Saint-Rhémy-en-Bosses: Italy's Last (or First!) Village, at the Foot of Great Saint Bernard's Pass. 

The village of Saint-Rhémy-en-Bosses, Eudracinum in Latin, became an important mansio; a place of refuge that was responsible for maintaining and controlling the road at the foot of which it was located. Unlike some simple stop-off stations, the mansiones were usually settlements where, in addition to changing horses to continue the journey, were also inns which offered a short rest before or immediately after the most demanding part of the journey, a market and some workshops that responded to any of the pilgrims’ needs. In fact, the present municipality of Saint-Rhémy-en-Bosses combines two villages, Bosses (or Saint-Léonard) and Saint-Rhémy proper, whose history is indelibly linked to that of nearby Great Saint Bernard’s pass.

The Great Saint Bernard Pass

Situated at an altitude of 2,473 metres, the Great Saint Bernard pass is located along one of the oldest and most important communication routes through the Alps. The Roman road was built in 12 BC under Emperor Augustus. In 1892, the Swiss section of the current road was opened to road traffic, and in 1905 the Italian section followed. Many famous people are said to have travelled on this road: Charlemagne, numerous Popes, and, in 1800, Napoleon himself, who spectacularly led his army upon the pass, leaving his mark on the local culture. The symbol of the pass is the Hospice, which was founded around the middle of the 11th century. The services provided by this house of hospitality soon attracted the attention and favour of Popes, princes and the faithful. The Hospice brought fame to the whole region. The icon of the pass is the Saint Bernard dog, which contributed to making the Hospice and its image popular with travellers. Nowadays, even during winter when the road is closed, the Hospice continues to offer hospitality to those who pass by.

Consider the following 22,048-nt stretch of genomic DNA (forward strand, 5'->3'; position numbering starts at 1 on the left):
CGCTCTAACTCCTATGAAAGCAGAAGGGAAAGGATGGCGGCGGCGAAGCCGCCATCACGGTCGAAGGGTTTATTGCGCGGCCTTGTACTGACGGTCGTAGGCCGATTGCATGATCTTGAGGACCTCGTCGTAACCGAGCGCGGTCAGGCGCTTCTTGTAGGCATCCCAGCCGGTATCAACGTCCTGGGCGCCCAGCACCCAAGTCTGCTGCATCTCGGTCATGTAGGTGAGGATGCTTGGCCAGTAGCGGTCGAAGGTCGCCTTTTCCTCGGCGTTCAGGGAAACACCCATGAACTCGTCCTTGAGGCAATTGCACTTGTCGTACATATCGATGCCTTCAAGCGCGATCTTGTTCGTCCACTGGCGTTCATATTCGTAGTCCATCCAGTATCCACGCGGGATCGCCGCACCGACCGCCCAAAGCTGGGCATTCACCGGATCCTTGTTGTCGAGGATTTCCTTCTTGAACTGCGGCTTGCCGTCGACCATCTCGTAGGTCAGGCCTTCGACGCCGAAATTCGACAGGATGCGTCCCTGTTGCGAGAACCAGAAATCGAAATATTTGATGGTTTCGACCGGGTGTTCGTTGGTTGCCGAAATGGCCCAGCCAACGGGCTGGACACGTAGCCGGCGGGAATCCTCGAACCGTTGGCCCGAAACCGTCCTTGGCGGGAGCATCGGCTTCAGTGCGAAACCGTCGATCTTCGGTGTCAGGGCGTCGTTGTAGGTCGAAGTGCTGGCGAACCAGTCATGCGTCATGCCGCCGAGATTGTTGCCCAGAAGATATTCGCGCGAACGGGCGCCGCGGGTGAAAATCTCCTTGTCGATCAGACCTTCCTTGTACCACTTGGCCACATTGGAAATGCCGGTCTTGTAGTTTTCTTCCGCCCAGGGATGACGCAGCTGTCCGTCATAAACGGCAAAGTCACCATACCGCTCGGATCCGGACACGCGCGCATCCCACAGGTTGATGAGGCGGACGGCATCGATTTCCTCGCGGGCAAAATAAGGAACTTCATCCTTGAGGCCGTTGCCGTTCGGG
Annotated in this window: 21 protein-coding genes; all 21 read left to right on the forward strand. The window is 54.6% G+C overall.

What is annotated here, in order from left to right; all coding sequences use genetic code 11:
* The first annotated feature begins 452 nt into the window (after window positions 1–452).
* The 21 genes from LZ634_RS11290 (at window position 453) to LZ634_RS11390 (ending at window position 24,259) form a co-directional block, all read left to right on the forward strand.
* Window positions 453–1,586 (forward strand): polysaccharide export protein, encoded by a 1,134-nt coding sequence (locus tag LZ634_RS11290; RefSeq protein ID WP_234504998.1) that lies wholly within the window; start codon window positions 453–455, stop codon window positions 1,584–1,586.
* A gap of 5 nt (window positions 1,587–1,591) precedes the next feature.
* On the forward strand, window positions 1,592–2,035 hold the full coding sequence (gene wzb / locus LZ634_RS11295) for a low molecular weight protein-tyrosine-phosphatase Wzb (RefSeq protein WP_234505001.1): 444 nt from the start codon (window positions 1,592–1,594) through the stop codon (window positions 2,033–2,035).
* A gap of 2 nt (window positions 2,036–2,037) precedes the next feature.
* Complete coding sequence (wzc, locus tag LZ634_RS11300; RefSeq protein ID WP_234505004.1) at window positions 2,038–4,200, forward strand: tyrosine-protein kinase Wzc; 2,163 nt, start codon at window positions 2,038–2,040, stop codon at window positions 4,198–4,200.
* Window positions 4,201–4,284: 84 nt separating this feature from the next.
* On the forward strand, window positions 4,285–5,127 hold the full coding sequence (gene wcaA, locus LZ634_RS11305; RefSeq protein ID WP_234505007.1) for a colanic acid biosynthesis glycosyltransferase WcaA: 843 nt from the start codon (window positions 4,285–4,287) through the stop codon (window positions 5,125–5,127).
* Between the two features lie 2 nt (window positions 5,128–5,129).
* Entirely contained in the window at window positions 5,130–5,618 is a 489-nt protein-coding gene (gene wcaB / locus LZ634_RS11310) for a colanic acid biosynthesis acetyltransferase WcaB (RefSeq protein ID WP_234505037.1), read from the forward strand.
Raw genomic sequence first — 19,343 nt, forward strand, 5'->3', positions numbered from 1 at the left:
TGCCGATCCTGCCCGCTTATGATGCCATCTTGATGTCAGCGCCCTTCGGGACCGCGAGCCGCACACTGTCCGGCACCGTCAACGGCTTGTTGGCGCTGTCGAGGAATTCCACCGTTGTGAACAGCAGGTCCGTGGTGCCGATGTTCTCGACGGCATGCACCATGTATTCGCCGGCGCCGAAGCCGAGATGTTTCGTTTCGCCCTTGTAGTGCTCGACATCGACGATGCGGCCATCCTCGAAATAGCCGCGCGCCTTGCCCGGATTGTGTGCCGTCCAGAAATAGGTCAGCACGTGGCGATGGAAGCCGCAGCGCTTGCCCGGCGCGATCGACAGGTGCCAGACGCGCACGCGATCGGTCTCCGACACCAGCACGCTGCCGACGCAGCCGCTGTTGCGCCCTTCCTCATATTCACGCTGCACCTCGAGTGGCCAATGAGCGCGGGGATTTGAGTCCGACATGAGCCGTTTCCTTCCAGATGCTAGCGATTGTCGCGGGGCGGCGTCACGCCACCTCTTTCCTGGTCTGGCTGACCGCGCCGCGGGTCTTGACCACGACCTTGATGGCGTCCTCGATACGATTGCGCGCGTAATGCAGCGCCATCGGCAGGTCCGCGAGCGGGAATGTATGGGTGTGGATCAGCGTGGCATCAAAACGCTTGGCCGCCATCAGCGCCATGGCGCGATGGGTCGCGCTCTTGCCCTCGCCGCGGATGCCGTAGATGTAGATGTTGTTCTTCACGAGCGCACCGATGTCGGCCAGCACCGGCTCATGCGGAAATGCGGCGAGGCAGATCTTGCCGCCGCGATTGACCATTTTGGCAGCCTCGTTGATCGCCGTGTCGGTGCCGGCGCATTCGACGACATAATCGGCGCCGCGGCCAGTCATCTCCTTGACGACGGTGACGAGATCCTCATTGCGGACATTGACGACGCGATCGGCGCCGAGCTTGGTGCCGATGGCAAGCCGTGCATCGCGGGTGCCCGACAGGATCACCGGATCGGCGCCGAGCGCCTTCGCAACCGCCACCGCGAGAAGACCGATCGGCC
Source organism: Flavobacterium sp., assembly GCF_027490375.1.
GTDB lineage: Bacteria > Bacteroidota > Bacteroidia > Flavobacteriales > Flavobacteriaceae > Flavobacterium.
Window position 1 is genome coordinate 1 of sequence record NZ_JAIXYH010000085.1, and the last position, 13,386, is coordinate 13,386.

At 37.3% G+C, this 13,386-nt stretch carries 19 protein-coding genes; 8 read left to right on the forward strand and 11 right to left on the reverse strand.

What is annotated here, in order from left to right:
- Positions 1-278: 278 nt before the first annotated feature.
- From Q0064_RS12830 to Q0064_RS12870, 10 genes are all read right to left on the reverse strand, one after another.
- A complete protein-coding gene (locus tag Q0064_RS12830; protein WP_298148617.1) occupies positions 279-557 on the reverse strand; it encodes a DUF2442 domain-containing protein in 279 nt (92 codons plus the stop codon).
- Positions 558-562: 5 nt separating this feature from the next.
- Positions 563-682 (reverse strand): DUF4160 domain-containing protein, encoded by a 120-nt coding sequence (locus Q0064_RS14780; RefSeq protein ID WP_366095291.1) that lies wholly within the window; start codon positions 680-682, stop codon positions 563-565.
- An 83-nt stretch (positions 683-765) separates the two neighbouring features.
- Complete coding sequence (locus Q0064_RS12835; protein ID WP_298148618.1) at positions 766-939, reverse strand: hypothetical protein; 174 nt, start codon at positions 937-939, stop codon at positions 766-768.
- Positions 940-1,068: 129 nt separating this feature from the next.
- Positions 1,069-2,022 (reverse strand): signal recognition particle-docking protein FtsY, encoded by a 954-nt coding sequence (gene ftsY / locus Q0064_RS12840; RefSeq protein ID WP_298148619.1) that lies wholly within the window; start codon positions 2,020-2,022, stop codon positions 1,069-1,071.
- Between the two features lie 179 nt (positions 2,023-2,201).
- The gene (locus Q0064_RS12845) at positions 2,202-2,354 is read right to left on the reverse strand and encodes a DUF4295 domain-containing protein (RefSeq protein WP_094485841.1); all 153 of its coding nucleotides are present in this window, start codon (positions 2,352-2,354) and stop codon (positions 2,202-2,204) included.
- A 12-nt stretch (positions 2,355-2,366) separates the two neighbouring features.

The church at Saint-Rhémy